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ISS STATUS REPORT #04-51



Submitted by Arthur - N1ORC - Amsat A/C #31468

*International Space Station Status Report #04-51*
*3 p.m. CDT Friday, Sept. 10, 2004*
*Expedition 9 Crew*

The oxygen-producing Elektron in of the International Space Station was 
restarted today after a troubleshooting procedure by Expedition 9 
Commander Gennady Padalka, but shut down again after operating for just 
over an hour.

Russian specialists decided to forego further troubleshooting until 
Monday to give them more time to determine why a gas analysis mechanism 
in the system commanded the Elektron to shut down two other times after 
Padalka had cleaned and flushed lines in the device.

Despite the intermittent performance of the Elektron, there is plenty of 
oxygen in the Stationís cabin atmosphere. U.S. flight controllers 
slightly increased nitrogen levels on board with nitrogen from the Quest 
airlock tanks, but no further repressurization of the cabin atmosphere 
is required in the near future. The Elektronís temporary shutdown has no 
impact to any Station operations.

After several hours of work on the system in the Zvezda Service Module 
this morning, Padalka told Russian flight controllers that the 
reassembled Elektron, which separates water into oxygen for the Station 
and hydrogen that is vented overboard, had twice run for about five 
minutes before shutting down. Eventually, Padalka and flight controllers 
disabled an Elektron gas analyzer sensor system, and the device 
continued to operate for just over an hour before it commanded itself to 
shut off again. The Elektron originally shut down on Wednesday, 
prompting Padalkaís maintenance work.

At the moment, Russian flight controllers believe that a modification in 
the software that regulates commanding for the gas analyzer could fix 
the problem early next week.

On Wednesday, Padalka used spare parts sent up on a Russian Progress 
resupply ship last May to bring a spare liquids unit for the Elektron 
back to operational status. There are no plans to use the backup unit at 
the moment, but it is available, if needed. The Progress currently 
docked to the Station has full oxygen and air tanks and additional 
oxygen is available in two high-pressure tanks on Quest, if they are 
needed. A total of 84 Solid Fuel Oxygen Generator canisters, a 42-day 
supply of oxygen for the crew, also are available, but there are no 
plans to use any reserve oxygen supplies.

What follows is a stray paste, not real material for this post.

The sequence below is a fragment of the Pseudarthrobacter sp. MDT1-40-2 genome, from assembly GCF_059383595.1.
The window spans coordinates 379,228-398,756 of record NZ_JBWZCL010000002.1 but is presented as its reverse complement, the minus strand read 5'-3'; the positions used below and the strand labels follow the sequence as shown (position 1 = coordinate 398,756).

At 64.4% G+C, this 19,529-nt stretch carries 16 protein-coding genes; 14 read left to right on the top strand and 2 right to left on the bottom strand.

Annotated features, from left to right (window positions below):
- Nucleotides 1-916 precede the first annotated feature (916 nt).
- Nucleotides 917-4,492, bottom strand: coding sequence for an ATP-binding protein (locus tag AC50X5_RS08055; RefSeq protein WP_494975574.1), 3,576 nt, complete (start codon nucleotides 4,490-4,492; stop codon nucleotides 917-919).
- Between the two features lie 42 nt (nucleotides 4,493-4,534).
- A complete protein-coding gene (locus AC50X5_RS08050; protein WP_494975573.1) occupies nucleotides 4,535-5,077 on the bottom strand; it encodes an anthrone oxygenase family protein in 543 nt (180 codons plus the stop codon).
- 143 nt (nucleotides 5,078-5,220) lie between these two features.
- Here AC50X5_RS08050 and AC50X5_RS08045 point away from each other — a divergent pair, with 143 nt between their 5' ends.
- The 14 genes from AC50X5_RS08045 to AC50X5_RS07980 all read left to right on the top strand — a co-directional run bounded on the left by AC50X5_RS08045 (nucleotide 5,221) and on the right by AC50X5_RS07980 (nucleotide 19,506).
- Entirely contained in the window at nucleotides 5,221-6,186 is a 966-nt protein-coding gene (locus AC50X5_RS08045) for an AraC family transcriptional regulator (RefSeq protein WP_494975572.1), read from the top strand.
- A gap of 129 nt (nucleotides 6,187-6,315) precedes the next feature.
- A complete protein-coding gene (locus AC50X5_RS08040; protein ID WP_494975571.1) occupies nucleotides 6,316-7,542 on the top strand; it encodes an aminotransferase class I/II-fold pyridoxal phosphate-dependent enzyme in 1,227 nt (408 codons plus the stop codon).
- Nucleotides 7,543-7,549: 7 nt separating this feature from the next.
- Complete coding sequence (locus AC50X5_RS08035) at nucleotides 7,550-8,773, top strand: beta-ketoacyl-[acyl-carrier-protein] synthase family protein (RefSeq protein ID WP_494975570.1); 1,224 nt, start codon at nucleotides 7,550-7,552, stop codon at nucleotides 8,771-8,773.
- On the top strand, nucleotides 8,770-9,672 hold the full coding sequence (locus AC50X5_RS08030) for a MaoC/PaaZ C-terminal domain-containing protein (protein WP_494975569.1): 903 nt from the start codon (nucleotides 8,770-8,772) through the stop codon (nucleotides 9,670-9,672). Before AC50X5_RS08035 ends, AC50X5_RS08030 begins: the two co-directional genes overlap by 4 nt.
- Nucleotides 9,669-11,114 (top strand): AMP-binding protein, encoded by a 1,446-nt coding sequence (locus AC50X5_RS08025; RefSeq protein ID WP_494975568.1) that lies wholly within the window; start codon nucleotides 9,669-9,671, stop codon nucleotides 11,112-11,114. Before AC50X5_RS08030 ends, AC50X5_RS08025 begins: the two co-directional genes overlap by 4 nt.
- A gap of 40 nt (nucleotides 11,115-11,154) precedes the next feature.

Earlier in the week, Padalka and NASA ISS Science Officer Mike Fincke 
conducted routine housekeeping tasks and a few post-spacewalk tasks, 
including the stowage of spacewalking tools and the servicing of the 
Russian Orlan space suits.

Fincke also conducted optional science activities, including some 
remaining data takes with a Dutch experiment that helps to characterize 
the performance of a grooved heat pipe in microgravity. The experiment 
was brought up to the Station by European Space Agency astronaut Andre 
Kuipers in April.

Both crewmembers worked with other science and medical experiments this 
week. Padalka conducted the PLANTS experiment as well as the 
PROFILAKTIKA experiment. It is designed to study countermeasures to 
negative physiological effects of lengthy spaceflight.

Fincke also performed proficiency training for the Advanced Diagnostic 
Ultrasound in Microgravity medical experiment and on Thursday, both 
crewmembers participated in a bone scanning procedure. That research 
will not only assist with onboard medical situations but is being 
developed for possible use in remote areas on Earth.

Padalka and Fincke wrapped up their week with a televised conversation 
with Native American students at the United Tribes Technical College in 
Bismarck, ND. It was the featured event during the 35th Annual United 
Tribes International Powwow. NASA representatives from the Johnson Space 
Center and the Langley Research Center attended the powwow and tribal 
meetings to promote NASA education and Explorer Schools.

Padalka and NASA ISS Science Officer Mike Fincke completed their 145th 
day in space today and their 143rd day aboard the complex.

For information on the crew's activities aboard the Space Station, 
future launch dates, as well as a list of opportunities to see the 
Station from anywhere on the Earth, visit:

http://spaceflight.nasa.gov/

For details on Station science operations provided by the Payload 
Operations Center at NASA's Marshall Space Flight Center in Huntsville, 
Ala., visit:

http://scipoc.msfc.nasa.gov/

The next ISS status report will be issued on Friday, Sept. 17 or 
earlier, if events warrant.

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